Whether it’s Bullseye, PPC, USPSA, ICORE, IDPA or Steel Challenge, the .38 Special revolver has a long history in competition. The humble revolver has lost some of its popularity in recent years, but there are still many who welcome the challenge of shooting a wheelgun.
Those who do will quickly discover they need to become reloaders. Economics is one factor. The biggest, however, is that highly-tuned revolvers with lightened trigger pulls require carefully-assembled handloads to assure a bang instead of click. Reloading is a fact of life for revolver shooters and it starts with the cases chosen.
Reduced trigger pulls require softer primers and special attention to their proper seating.
Cases aren’t cheap, so it pays to get the most out of them. Over the past few decades I’ve learned to avoid nickel-plated cases. I have yet to get more than three reloads before the cases split on resizing. I suspect it has to do with the plating process making the brass brittle. Brass cases, as we’ll see in a moment, have a much longer lifespan and are cheaper to purchase.
The primer chosen, and how it is seated, is critical. This is the major reason why revolver shooters need to be reloaders.
Revolvers from the factory have 12- to 14-pound DA trigger pulls. That’s because they have to fire any factory round fed into them or the gun maker starts getting Nastygrams. Competitive shooters aren’t going to deal with that and will have trigger work performed to reduce the pull to the six- to eight-pound range. That reduced hammer force will not reliably light every manufacturer’s primer. Competitive shooters have learned that Federal primers are the softest and most reliable for reduced DA pull weights.
Even with Federal primers the seating depth is critical for trigger pulls in the six- to eight-pound range. They should be seated to a depth of 0.006- to 0.008-inch below flush in the primer pocket. This is commonly called a Crush Fit, and when running a fingertip across the cartridge base that dip must be felt. Some progressive presses require considerable adjustment to achieve this, but the time is well spent. It means the difference between a bang and a click at the buzzer.
If a high primer is felt after the round is loaded, it’s dangerous to try to seat it further in a loaded round. If the seating effort ignites the primer you have a grenade in front of your face and injury can result. Drop those rounds in the practice bin and re-adjust the press.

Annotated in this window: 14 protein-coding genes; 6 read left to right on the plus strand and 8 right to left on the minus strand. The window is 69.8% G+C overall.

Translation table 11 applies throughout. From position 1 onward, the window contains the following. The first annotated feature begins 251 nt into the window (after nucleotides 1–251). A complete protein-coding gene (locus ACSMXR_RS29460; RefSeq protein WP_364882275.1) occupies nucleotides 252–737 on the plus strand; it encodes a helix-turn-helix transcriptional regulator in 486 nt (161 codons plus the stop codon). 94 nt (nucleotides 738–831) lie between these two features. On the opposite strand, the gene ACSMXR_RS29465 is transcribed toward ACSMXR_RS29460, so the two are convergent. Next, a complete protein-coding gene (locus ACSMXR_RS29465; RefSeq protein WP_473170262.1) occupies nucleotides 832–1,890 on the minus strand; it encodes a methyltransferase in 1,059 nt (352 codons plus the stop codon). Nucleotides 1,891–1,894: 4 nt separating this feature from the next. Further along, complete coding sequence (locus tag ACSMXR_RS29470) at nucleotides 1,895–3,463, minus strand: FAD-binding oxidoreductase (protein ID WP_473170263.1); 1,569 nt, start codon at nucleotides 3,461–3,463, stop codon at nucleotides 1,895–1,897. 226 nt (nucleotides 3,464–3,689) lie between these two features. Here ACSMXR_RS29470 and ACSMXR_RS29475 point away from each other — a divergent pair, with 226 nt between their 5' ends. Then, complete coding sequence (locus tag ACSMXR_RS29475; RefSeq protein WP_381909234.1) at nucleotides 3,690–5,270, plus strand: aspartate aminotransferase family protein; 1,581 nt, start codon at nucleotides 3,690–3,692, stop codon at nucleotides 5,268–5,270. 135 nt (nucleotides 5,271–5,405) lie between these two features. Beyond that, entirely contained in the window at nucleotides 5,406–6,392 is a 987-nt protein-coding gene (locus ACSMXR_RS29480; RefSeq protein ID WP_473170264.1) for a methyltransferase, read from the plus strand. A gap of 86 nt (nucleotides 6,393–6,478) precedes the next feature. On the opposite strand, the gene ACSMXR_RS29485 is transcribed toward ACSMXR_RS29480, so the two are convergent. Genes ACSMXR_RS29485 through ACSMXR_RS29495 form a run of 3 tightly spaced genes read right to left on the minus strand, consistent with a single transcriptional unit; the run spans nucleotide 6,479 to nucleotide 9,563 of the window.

Powder choice is another consideration. There are many that will make the proper PF (Power Factor) loads. Not all are good choices. Some burn hot enough to cause extreme discomfort when grabbing the cylinder on a reload. Others are dirty and deposit a lot of fouling in the chambers that can significantly impede ejection of the cases when reloading. That adds time to the stage score. I haven't used all of the current powders, but of those that I have VihtaVuori N310 and N320, Alliant BE-86 and Hodgdon Clays are my choice. All have let me run 100-plus round IDPA and ICORE matches without having to clean chambers. Loading data for these powders is available on their respective websites.
The taper crimped case (left) doesn’t look much different than the roll crimped case (right), but using a taper crimp can double case life.
Crimping the bullet is the final step. There are two ways to do that: a roll crimp or a taper crimp. A lengthy test I conducted years back showed me there is a significant difference between the two regarding accuracy and case life.
I took 24 once-fired factory brass cases from the same manufacturer and separated them into two clearly-marked 12-case groups. One group was reloaded with a taper crimp and the other with a roll crimp. The load was listed to propel a 158-grain lead RN bullet to 770 fps (121 PF).
The first firing was over a chronograph, with the 12 rounds of each group shot onto their own target for an accuracy group. The taper crimp loads produced about a 20 percent increase in accuracy over the roll crimp, but 35 fps less velocity. I added 2/10ths of a grain of powder to subsequent taper crimp loads to bring them up to the velocity of the roll crimp loads. I then reloaded and fired the two case groups until the cases died.
The first roll crimp case developed neck splits on resizing at round 11. By round 16, all the roll crimp cases were not reloadable. The first taper crimp case showed neck splits at round 26, and the last one died at round 34.
A three-die .38 Special die set (pictured at top) will load rounds, but adding a fourth loading step with an additional taper crimp die can increase accuracy—and double the life of the cases.
The standard three-die .38 Special set will re-size/deprime with one die, bell with another, and seat and roll crimp the bullet with the third. The roll crimp feature is easily adjusted out to allow just bullet seating. Adding a taper crimp die makes a fourth reloading step. But given the double the case life and increased accuracy, at the cost of only one extra reloading die and a minuscule increase in powder, many feel it’s worth the extra step.
Regardless of how fast a revolver shooter can draw, get sights on target, and run the gun—successful wheelgunners know their match begins at the reloading bench. If their ammunition fails, so do they.